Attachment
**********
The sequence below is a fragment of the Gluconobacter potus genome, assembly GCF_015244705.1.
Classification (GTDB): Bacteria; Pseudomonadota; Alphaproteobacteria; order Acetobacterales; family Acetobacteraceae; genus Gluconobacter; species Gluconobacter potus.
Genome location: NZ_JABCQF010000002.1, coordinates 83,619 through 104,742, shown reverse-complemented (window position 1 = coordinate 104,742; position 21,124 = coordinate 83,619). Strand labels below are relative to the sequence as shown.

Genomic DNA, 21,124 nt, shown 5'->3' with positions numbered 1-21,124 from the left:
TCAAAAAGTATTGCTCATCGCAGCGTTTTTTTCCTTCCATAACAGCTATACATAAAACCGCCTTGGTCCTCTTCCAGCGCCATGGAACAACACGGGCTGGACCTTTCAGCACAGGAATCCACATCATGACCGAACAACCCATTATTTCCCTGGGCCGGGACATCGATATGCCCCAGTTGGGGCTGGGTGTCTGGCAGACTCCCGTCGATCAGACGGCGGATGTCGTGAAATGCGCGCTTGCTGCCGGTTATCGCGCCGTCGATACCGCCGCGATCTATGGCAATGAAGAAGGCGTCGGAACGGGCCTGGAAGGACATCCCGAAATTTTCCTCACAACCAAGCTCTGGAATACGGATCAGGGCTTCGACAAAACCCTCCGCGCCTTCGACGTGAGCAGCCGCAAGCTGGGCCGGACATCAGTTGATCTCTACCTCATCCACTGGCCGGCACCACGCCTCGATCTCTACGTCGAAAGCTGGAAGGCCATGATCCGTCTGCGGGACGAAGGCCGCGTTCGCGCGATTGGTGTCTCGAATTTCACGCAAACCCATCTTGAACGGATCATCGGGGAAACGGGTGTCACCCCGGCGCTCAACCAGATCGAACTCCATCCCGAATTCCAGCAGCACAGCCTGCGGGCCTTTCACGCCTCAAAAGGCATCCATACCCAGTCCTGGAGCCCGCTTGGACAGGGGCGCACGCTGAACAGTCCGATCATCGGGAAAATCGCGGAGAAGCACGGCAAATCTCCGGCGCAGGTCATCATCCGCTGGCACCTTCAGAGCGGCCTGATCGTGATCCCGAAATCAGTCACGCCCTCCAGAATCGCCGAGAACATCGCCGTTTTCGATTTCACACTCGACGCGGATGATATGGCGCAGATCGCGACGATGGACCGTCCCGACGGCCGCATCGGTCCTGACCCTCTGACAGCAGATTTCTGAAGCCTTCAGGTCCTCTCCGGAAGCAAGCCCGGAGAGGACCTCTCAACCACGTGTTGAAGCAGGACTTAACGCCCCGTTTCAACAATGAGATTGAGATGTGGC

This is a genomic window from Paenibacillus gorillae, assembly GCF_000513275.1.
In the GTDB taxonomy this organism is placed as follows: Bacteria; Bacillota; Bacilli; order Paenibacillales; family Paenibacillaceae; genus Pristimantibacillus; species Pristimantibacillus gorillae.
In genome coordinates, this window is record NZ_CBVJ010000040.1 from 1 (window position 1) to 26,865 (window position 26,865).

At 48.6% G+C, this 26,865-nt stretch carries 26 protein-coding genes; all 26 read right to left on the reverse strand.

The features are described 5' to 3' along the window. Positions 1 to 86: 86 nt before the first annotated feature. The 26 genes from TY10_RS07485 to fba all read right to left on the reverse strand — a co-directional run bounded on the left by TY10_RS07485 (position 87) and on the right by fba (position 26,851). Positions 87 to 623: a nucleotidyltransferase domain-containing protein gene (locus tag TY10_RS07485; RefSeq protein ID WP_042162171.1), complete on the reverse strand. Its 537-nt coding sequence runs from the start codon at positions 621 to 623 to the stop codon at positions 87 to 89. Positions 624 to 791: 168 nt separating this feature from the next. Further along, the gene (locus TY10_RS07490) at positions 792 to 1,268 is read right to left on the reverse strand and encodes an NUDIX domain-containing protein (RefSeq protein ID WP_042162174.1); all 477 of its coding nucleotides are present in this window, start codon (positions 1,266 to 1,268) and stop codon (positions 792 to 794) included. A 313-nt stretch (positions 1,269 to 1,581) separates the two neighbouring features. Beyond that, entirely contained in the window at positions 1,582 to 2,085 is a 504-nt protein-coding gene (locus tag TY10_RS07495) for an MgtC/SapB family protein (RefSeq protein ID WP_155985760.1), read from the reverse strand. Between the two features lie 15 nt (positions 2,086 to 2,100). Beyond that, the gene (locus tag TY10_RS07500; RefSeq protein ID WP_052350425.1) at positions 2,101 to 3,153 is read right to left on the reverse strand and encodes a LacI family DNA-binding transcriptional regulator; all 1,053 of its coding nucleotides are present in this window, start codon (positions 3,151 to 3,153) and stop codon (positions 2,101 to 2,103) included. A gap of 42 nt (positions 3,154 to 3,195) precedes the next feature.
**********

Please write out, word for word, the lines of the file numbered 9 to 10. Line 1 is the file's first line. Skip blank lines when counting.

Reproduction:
At 48.6% G+C, this 26,865-nt stretch carries 26 protein-coding genes; all 26 read right to left on the reverse strand.

The features are described 5' to 3' along the window. Positions 1 to 86: 86 nt before the first annotated feature. The 26 genes from TY10_RS07485 to fba all read right to left on the reverse strand — a co-directional run bounded on the left by TY10_RS07485 (position 87) and on the right by fba (position 26,851). Positions 87 to 623: a nucleotidyltransferase domain-containing protein gene (locus tag TY10_RS07485; RefSeq protein ID WP_042162171.1), complete on the reverse strand. Its 537-nt coding sequence runs from the start codon at positions 621 to 623 to the stop codon at positions 87 to 89. Positions 624 to 791: 168 nt separating this feature from the next. Further along, the gene (locus TY10_RS07490) at positions 792 to 1,268 is read right to left on the reverse strand and encodes an NUDIX domain-containing protein (RefSeq protein ID WP_042162174.1); all 477 of its coding nucleotides are present in this window, start codon (positions 1,266 to 1,268) and stop codon (positions 792 to 794) included. A 313-nt stretch (positions 1,269 to 1,581) separates the two neighbouring features. Beyond that, entirely contained in the window at positions 1,582 to 2,085 is a 504-nt protein-coding gene (locus tag TY10_RS07495) for an MgtC/SapB family protein (RefSeq protein ID WP_155985760.1), read from the reverse strand. Between the two features lie 15 nt (positions 2,086 to 2,100). Beyond that, the gene (locus tag TY10_RS07500; RefSeq protein ID WP_052350425.1) at positions 2,101 to 3,153 is read right to left on the reverse strand and encodes a LacI family DNA-binding transcriptional regulator; all 1,053 of its coding nucleotides are present in this window, start codon (positions 3,151 to 3,153) and stop codon (positions 2,101 to 2,103) included. A gap of 42 nt (positions 3,154 to 3,195) precedes the next feature.